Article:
tubes a bit when I’m testing, anyway…after all, the guys
who buy ’em are gonna thrash the crap out of ’em, right?
On the other hand, NOS Philips 7581As, Svetlana 6L6GCs, and
the new Sovtek 6L6WXT+ all gave usable readings with the
bias set to -48. ALL the 6550s (NOS GE, Svetlanas, old
Sovteks, and the new Sovtek 6550WE) liked the specified -48
bias voltage, and all of the other types listed on the front
panel tested best with the recommended settings. The ‘factory’
specs listed for the various types were 400 volts plate (with
the exception of the EL84, specified at 325) and the following
bias voltages were recommended: 6L6 = -48, 5881 = -48, EL34
= -36, 6550 = -48, EL84 = -12, 7027 = -48, and 6V6 = -36.

I took the bottom plate off (a fairly thick steel piece) for
a peek under the hood; I found a double-sided hand-soldered
PCB, with the parts accessible without board removal. Aside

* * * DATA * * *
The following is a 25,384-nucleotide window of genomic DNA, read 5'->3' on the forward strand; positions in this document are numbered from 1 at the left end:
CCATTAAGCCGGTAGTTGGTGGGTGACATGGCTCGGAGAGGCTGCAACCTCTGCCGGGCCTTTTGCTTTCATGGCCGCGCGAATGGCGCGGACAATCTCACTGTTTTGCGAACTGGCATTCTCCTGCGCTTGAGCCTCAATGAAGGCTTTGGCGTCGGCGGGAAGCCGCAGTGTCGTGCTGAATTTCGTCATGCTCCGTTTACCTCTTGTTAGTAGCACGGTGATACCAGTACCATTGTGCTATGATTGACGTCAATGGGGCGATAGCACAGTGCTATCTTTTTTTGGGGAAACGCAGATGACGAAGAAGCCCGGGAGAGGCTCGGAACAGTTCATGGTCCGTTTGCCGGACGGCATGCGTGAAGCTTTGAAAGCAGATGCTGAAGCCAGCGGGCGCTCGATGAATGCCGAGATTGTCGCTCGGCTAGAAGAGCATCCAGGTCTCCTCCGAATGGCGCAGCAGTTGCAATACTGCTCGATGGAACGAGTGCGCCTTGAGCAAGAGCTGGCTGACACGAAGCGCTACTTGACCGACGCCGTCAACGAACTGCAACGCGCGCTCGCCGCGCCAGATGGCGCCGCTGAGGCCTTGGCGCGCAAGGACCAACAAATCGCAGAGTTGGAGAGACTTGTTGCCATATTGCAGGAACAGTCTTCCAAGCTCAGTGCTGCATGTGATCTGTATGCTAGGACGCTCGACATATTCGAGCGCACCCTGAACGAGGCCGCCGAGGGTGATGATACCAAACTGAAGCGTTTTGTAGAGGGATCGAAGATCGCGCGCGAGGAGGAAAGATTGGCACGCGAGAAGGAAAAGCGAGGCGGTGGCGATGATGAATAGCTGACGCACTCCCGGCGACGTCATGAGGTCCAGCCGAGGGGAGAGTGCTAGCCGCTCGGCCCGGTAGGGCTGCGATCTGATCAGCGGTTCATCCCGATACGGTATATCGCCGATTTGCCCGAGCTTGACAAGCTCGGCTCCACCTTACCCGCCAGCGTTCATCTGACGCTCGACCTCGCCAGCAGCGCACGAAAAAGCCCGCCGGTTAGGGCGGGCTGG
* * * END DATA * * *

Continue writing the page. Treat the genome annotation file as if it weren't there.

>from the 40-pin (or so) display-driver chip, nothing strange
presented itself…a couple of TO-220 stye regulators, a few
diodes, an IRF380 mosfet power transistor, an LF-353 opamp,
and an RC4558. Four trimmers, all unmarked. The usual
resistors and caps. I only saw one ‘added’ (tack-soldered)
capacitor, so the board was evidently well thought out before
it went into production. The sockets appear to be first-rate
parts; it does look like it’ll be a bit of a job to replace
them when the time comes, though. Overall, the Maxi is built
like a tank. HOWEVER…

Lord Valve Bitcheth:
Yeah, I got a bitch…the HV and bias supplies are UNREGULATED.
This puts the test readings at the mercy of line fluctuations.
Allen says they will offer an upgrade for the older units (and
a factory-installed option for the newer ones) which will
include regulated supplies. For now, I have to “ride gain” on